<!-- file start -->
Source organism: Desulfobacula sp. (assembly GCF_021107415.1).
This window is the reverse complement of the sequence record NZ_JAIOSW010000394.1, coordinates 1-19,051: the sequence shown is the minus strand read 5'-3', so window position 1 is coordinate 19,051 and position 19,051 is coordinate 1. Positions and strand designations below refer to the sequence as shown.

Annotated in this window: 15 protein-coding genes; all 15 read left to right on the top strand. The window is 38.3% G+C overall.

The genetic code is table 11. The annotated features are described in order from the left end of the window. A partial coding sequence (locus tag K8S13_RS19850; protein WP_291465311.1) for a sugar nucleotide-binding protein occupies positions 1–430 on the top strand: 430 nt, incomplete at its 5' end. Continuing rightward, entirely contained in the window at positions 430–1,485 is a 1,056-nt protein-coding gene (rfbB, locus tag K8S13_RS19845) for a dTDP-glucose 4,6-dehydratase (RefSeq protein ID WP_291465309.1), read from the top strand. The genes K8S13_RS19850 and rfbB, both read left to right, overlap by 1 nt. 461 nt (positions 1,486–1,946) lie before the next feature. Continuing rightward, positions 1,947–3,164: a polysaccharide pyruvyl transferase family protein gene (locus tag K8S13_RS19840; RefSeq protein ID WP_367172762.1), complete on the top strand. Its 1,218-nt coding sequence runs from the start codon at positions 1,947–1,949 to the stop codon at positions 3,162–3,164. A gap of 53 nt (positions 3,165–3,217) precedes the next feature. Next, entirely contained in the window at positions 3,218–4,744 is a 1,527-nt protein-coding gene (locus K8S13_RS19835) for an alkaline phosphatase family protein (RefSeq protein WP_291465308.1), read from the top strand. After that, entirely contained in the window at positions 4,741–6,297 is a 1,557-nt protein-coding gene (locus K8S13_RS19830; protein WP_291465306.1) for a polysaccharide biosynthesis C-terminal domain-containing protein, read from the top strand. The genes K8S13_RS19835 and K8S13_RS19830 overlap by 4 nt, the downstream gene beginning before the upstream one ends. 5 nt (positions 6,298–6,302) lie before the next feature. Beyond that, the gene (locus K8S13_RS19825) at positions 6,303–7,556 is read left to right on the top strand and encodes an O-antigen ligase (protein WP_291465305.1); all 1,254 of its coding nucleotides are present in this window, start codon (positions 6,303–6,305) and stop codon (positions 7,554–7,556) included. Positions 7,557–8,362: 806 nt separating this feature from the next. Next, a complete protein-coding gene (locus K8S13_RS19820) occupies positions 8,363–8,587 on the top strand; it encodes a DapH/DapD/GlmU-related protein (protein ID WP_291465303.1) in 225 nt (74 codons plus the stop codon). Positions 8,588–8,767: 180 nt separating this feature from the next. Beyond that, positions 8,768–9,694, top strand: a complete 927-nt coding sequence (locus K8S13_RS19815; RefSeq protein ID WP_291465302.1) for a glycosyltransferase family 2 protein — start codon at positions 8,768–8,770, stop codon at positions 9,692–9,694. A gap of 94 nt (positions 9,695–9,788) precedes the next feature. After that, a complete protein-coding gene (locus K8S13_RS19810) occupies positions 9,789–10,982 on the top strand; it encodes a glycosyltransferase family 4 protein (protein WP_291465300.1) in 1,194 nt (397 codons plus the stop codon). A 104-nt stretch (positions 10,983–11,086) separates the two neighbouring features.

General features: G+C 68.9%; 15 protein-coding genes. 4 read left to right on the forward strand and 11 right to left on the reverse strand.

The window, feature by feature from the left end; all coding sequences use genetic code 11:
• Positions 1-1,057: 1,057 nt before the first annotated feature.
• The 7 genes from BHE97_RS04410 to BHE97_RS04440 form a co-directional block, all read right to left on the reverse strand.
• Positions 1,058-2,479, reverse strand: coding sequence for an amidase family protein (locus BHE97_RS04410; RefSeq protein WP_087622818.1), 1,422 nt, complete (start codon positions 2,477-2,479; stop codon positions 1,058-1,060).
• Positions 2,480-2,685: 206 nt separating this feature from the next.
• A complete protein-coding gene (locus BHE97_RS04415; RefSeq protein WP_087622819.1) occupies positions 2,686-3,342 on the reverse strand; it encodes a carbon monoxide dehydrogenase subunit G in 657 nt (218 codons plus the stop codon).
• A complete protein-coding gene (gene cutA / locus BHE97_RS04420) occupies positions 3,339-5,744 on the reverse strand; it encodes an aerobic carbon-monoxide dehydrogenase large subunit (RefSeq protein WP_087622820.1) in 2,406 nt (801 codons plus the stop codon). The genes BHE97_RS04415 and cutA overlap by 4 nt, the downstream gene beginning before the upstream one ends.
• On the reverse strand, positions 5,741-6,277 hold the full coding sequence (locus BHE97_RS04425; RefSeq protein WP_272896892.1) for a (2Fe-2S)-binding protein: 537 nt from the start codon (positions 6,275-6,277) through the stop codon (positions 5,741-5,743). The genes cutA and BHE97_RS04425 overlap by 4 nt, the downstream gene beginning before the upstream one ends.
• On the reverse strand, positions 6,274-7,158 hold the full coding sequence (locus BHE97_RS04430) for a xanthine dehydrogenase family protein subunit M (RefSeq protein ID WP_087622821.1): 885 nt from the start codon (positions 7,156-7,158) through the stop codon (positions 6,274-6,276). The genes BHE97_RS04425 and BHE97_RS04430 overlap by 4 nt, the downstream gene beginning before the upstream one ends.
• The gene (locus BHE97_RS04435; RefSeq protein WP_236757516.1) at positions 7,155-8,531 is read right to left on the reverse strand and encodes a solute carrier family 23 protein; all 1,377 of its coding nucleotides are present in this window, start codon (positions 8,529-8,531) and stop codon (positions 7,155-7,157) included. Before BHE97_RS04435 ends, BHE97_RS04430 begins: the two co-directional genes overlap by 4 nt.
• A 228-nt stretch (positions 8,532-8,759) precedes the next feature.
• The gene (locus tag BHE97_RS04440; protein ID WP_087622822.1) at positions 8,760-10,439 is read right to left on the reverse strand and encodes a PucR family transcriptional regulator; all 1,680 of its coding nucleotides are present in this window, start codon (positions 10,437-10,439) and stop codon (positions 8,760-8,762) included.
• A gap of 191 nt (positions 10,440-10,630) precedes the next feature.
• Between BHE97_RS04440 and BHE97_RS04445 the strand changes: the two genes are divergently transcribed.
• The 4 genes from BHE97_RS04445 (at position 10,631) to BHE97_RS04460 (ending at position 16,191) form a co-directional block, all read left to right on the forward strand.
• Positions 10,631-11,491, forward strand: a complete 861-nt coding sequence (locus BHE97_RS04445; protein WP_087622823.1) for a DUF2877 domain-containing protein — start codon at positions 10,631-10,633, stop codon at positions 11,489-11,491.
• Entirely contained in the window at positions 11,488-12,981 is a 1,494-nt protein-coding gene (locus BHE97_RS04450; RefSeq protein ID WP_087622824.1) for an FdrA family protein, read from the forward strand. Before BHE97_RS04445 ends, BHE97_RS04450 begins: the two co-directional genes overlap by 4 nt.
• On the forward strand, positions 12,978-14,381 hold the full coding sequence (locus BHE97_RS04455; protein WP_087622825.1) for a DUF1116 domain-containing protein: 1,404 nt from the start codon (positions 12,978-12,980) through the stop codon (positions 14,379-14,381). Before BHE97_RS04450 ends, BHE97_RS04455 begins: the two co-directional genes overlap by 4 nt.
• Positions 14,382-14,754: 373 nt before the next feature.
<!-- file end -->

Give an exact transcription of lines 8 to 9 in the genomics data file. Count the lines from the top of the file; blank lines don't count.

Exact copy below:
• The 7 genes from BHE97_RS04410 to BHE97_RS04440 form a co-directional block, all read right to left on the reverse strand.
• Positions 1,058-2,479, reverse strand: coding sequence for an amidase family protein (locus BHE97_RS04410; RefSeq protein WP_087622818.1), 1,422 nt, complete (start codon positions 2,477-2,479; stop codon positions 1,058-1,060).